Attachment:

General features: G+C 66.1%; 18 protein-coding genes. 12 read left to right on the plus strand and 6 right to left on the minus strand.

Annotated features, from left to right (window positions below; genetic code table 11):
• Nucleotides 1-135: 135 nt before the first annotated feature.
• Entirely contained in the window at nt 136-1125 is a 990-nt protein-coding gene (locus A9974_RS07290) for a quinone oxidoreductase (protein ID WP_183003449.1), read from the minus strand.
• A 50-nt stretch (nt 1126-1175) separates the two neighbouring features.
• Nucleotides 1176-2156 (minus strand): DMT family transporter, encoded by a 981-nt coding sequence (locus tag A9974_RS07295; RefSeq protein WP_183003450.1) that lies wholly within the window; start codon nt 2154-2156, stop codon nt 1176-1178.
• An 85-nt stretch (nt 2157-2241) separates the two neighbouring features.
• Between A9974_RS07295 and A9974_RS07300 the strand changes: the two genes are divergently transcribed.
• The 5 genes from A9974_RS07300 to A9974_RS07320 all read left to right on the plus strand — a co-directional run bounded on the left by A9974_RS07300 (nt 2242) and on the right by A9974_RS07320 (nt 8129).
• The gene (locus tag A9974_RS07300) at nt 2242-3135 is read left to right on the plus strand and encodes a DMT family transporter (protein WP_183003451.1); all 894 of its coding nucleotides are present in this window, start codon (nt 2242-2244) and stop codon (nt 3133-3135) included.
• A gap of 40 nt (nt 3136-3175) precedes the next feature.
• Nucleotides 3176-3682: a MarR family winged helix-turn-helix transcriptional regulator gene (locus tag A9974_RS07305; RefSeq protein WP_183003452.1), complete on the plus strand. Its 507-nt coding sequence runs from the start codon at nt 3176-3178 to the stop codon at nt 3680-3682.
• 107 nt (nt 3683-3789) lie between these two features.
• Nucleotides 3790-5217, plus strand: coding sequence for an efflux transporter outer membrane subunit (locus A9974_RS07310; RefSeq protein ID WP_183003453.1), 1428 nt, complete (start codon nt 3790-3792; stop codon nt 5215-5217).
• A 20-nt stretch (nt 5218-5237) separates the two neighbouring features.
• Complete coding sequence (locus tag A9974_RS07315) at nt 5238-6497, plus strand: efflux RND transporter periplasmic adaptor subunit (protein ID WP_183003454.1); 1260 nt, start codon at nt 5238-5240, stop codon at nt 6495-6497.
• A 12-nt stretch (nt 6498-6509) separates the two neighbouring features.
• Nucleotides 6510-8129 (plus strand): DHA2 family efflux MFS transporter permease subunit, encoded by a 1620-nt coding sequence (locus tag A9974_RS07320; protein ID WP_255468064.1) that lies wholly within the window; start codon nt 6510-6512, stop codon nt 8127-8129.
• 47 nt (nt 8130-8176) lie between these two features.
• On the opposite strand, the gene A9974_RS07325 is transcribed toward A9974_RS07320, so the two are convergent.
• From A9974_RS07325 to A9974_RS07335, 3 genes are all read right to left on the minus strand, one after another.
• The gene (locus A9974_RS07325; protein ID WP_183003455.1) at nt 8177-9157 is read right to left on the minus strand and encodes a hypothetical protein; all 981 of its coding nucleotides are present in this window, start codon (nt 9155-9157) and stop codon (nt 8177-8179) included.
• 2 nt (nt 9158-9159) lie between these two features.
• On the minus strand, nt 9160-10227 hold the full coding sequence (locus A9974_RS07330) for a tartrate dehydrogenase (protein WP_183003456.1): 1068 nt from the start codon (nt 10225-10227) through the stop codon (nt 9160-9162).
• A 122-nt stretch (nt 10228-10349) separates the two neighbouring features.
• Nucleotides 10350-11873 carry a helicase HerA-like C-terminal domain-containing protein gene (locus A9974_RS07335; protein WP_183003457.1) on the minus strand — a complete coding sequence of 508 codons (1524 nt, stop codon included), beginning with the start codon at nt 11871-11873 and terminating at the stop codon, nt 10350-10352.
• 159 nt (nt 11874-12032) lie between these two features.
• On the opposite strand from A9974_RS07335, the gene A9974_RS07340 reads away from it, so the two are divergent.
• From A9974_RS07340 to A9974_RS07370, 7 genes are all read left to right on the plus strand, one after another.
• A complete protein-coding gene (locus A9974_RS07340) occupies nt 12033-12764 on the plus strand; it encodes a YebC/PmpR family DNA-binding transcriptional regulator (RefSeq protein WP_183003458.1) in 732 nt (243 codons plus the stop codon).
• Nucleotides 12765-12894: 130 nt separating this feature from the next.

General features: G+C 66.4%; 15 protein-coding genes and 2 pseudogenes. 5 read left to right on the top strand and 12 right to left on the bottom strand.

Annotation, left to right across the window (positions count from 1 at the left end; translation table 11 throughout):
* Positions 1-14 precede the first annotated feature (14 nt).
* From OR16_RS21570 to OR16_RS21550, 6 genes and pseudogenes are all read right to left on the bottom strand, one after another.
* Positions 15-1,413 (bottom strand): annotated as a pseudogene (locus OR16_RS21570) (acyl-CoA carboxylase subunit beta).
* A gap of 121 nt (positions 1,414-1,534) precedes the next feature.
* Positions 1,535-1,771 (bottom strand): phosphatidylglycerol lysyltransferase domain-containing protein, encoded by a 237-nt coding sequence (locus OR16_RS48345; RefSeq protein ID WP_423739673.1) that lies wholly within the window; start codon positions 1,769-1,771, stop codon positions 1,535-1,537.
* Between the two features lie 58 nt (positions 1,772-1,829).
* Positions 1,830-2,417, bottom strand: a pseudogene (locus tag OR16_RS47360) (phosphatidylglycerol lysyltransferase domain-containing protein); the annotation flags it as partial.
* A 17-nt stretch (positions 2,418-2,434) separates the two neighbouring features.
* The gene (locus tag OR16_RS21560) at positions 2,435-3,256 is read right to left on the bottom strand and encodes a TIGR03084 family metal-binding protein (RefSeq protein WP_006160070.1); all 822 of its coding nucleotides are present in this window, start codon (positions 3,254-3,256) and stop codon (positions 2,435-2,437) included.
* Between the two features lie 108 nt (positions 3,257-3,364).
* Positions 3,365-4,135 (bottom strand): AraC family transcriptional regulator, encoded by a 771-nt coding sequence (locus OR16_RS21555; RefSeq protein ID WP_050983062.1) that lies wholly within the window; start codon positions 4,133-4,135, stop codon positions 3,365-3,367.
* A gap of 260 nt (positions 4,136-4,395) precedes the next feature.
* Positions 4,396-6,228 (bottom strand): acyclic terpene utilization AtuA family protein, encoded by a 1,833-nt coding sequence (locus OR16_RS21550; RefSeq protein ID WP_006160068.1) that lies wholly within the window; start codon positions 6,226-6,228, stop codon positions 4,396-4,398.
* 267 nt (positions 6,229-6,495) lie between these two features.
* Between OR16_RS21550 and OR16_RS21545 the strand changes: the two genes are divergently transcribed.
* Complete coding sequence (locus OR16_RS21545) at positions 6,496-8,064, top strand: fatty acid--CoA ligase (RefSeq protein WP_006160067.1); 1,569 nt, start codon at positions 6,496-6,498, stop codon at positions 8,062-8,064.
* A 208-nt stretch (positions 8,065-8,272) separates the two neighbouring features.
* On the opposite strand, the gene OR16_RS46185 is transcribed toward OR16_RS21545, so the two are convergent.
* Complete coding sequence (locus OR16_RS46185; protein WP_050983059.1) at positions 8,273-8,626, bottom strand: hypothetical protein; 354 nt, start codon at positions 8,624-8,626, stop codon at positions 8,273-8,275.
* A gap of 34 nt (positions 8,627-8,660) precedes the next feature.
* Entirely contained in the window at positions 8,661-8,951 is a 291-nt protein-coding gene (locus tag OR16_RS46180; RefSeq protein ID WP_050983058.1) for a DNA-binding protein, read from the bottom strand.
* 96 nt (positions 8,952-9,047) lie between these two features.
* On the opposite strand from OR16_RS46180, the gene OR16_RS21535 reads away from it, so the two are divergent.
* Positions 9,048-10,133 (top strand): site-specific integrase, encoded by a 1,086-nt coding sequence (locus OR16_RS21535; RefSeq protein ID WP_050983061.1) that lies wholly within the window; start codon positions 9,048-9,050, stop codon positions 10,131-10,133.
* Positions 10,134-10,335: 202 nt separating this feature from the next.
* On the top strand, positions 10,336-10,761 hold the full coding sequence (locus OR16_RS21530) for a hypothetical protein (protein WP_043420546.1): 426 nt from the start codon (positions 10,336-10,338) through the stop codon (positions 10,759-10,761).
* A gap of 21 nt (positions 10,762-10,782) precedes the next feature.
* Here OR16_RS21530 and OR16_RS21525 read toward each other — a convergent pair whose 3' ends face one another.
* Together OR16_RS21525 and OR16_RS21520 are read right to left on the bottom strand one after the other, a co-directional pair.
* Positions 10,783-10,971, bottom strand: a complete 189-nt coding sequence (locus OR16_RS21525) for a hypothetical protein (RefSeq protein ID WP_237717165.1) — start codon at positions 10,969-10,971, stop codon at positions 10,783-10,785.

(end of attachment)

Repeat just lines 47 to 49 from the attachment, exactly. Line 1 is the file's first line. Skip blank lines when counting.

* 267 nt (positions 6,229-6,495) lie between these two features.
* Between OR16_RS21550 and OR16_RS21545 the strand changes: the two genes are divergently transcribed.
* Complete coding sequence (locus OR16_RS21545) at positions 6,496-8,064, top strand: fatty acid--CoA ligase (RefSeq protein WP_006160067.1); 1,569 nt, start codon at positions 6,496-6,498, stop codon at positions 8,062-8,064.